A machine can be designed to be safe in all instances but virtually unusable in day-to-day plant operations. If it’s at all possible, such a machine inevitably will have some or all of its safety features disabled by plant operations and maintenance personnel. A machine also can be designed to leave all shutdown decisions in the hands of operators, unfairly and unwisely burdening them with split-second, life-or-death decisions.
Machine builders can avoid these situations by making sure that their machines are not only safe, but also designed for ease-of-use and maintenance. This means making realistic assumptions about how an operator will respond to potential hazardous situations.
You’ll hear experienced builders say the best way to make a machine safe is to identify and understand applicable safety standards prior to machine design and incorporate these standards into the machine design. Testing the completed machine in various failure modes and modifying the design as required is the final and necessary step.
Failure to follow these procedures certainly will produce an unsafe machine, either initially or eventually, as plant personnel redesign the machine for more-convenient, but often unsafe, operations and maintenance.
Abstract discussions of safety are important, but nothing brings safety to life like a recounting of actual unsafe practices or machine accidents. Reviewing these incidents can illuminate hazardous issues and show a path toward improvement.
“The most serious accident I know of occurred when one of my fellow programmers was pinned against a wall by a robot that he programmed at the customer site,” says Shahvar Pirouznia, engineering manager and founder of Balance Automation Solutions, Longmont, Colo.
Balance Automation makes automated material handling systems for semiconductor and general-industry applications. Its systems are divided equally between fully automated robotics-based systems and semi-automated, pneumatic pick-and-place mechanisms. This incident didn’t involve Balance Automation, says Pirouznia, but he doesn’t identify the company in question.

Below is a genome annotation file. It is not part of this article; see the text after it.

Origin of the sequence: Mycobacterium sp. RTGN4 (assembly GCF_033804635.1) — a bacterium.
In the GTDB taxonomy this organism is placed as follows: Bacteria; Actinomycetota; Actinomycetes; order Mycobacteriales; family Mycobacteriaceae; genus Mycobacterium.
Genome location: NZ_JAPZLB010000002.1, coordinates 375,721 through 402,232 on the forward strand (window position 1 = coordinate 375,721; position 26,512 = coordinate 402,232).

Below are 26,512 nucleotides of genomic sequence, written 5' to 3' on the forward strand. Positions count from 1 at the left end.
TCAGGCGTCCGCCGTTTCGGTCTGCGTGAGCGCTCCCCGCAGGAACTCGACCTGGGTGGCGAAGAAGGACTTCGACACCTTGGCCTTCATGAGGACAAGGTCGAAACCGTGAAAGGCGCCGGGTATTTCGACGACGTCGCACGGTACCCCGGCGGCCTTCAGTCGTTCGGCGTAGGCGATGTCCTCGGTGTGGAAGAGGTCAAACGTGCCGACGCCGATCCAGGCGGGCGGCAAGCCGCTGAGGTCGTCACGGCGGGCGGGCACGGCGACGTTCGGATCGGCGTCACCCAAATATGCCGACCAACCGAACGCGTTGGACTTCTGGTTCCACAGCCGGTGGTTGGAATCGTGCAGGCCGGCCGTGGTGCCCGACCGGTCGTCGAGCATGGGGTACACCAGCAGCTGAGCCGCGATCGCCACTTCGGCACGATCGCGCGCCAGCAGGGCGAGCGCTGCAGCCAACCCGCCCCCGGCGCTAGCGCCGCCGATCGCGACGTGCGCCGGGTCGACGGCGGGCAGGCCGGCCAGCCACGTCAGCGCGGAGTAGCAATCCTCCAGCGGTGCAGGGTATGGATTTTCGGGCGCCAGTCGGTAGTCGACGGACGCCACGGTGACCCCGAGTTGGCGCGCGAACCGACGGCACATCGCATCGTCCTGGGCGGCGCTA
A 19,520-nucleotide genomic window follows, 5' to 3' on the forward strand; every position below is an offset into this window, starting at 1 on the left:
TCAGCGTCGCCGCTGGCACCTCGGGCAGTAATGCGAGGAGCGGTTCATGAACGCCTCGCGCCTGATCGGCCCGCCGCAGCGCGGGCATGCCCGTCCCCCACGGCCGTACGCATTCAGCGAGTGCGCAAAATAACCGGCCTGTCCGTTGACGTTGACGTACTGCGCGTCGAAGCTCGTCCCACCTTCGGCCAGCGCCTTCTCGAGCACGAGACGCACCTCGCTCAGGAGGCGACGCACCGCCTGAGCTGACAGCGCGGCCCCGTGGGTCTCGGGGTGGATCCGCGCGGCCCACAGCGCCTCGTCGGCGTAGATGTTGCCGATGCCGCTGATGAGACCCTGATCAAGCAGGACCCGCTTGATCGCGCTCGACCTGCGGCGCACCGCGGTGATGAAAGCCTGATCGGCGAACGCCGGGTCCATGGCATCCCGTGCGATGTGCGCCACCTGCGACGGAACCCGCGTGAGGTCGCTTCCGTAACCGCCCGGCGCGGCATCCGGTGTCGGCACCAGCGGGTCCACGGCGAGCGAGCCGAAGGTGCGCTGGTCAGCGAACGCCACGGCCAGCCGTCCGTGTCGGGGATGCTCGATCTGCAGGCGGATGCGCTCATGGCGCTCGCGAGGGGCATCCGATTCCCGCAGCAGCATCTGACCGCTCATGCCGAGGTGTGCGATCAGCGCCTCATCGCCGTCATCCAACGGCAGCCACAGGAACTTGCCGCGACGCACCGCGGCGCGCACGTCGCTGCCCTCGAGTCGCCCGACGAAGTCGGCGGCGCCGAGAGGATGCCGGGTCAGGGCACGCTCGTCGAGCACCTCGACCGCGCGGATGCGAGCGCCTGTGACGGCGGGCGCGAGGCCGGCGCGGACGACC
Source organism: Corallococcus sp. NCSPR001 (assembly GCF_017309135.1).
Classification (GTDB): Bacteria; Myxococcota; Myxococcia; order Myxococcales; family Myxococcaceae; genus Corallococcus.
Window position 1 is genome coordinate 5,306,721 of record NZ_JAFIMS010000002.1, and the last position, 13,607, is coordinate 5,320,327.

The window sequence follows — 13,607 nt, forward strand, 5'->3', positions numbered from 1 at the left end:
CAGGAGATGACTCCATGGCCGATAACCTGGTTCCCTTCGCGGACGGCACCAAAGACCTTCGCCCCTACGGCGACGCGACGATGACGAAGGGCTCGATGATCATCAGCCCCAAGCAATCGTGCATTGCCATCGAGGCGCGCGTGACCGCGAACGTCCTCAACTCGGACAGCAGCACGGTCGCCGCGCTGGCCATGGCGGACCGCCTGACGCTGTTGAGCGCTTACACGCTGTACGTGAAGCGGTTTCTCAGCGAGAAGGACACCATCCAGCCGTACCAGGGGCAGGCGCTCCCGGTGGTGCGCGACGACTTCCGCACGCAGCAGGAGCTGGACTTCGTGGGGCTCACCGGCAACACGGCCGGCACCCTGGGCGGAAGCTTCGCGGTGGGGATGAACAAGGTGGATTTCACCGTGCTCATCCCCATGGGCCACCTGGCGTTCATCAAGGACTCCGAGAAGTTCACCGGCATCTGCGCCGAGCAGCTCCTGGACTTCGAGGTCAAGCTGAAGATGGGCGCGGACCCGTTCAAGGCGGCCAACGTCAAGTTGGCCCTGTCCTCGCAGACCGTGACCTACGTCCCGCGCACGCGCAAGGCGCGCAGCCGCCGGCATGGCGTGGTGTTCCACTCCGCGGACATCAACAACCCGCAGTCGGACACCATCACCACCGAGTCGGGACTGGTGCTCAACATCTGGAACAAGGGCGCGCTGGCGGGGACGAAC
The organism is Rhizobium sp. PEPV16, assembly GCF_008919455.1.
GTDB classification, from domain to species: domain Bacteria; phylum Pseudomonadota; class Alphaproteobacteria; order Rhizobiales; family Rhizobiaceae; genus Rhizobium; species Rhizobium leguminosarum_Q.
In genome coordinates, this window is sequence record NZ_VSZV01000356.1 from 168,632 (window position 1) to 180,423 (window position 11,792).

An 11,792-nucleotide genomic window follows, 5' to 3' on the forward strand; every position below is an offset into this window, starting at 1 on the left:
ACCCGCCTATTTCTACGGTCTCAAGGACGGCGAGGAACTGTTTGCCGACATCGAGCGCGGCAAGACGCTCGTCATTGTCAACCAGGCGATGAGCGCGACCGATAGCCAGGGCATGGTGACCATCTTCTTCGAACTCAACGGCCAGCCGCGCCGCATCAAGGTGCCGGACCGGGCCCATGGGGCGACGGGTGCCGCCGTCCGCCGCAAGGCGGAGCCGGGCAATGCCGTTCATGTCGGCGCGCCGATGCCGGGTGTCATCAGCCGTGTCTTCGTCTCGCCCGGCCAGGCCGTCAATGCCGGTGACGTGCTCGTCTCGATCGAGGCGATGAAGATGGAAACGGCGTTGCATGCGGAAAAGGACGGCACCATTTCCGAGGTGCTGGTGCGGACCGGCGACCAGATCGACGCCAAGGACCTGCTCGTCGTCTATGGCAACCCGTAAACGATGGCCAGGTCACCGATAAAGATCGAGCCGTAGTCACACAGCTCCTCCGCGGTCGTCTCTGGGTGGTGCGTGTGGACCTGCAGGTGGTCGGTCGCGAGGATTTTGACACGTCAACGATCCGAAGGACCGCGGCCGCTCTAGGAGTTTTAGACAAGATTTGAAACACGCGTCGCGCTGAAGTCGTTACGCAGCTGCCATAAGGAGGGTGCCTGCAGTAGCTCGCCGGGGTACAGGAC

Injury was minimal in this case, but the situation is frightening to contemplate and could have been avoided easily. “The incident would have been prevented had the programmer not defeated the safety circuit and entered the safety enclosure while the robots were running,” recounts Pirouznia. “This was completely his fault as he was attempting to fix a problem while the system was running. It was the wrong decision.”
As a result, it was mandated that everyone in the company be trained to prevent similar incidents. “Unfortunately, this effort was weak and infractions continued without additional injuries to personnel,” chides Pirouznia.
Why Machine Accidents Happen
1. Machines are not built and tested with proper
Injury to personnel is the most serious outcome, but damage to equipment can be costly. “Years ago I worked at a company where we designed automated hard-disk-certification work cells,” continues Pirouznia. “One of our robots hit a spinning disk spindle and destroyed it. The problem was a bug in the robot’s path that caused it to swing too wide and hit the customer’s equipment. The bug was determined to be a problem with the vendor’s motion servo algorithm. The robot’s paths were calculated dynamically so it would have been very time-consuming to test all possible paths prior to shipping the work cell.”
Testing all possible robot paths or machine operating modes is not practical in many situations, so perhaps the best we can hope for is testing of all instances for which injury is possible. These types of safety risk-reward decisions are an inevitable and difficult part of the machine designer’s job.
Incidents Presage Accidents
Unsafe practices don’t always lead to accidents, but it’s easy to see how they could. “In one instance, I found two oven gas-pressure switches that were bypassed by the end user,” says Niels Bogh, owner of Bogh Industries, Puyallup, Wash. Bogh Industries is a consulting company for the heat-treat industry, and a large part of its business is combustion-hazard assessment and combustion safety checks on gas-fired equipment.
“The gas pressure switches had been tripping for an unknown reason and shutting off the oven. Instead of investigating and fixing the problem, the two switches were bypassed,” recounts Bogh (Figure 1). “This created a ticking time bomb and disregarded personnel safety.”
Bogh recounts a second incident in which disaster narrowly was avoided. “During an inspection of a large oven, we discovered the hoist cables in extreme danger of breaking,” recalls Bogh (Figure 2). “The problem was reported to shop management and safety personnel. The initial decision made was to run the machine for an additional three days and replace the cables on the weekend.” Fortunately, explains Bogh, upper management intervened. The machine was shut down immediately and repaired. “Failure of the cable would have brought production to a standstill for quite some time, not to mention cause possible injuries or loss of life,” he says.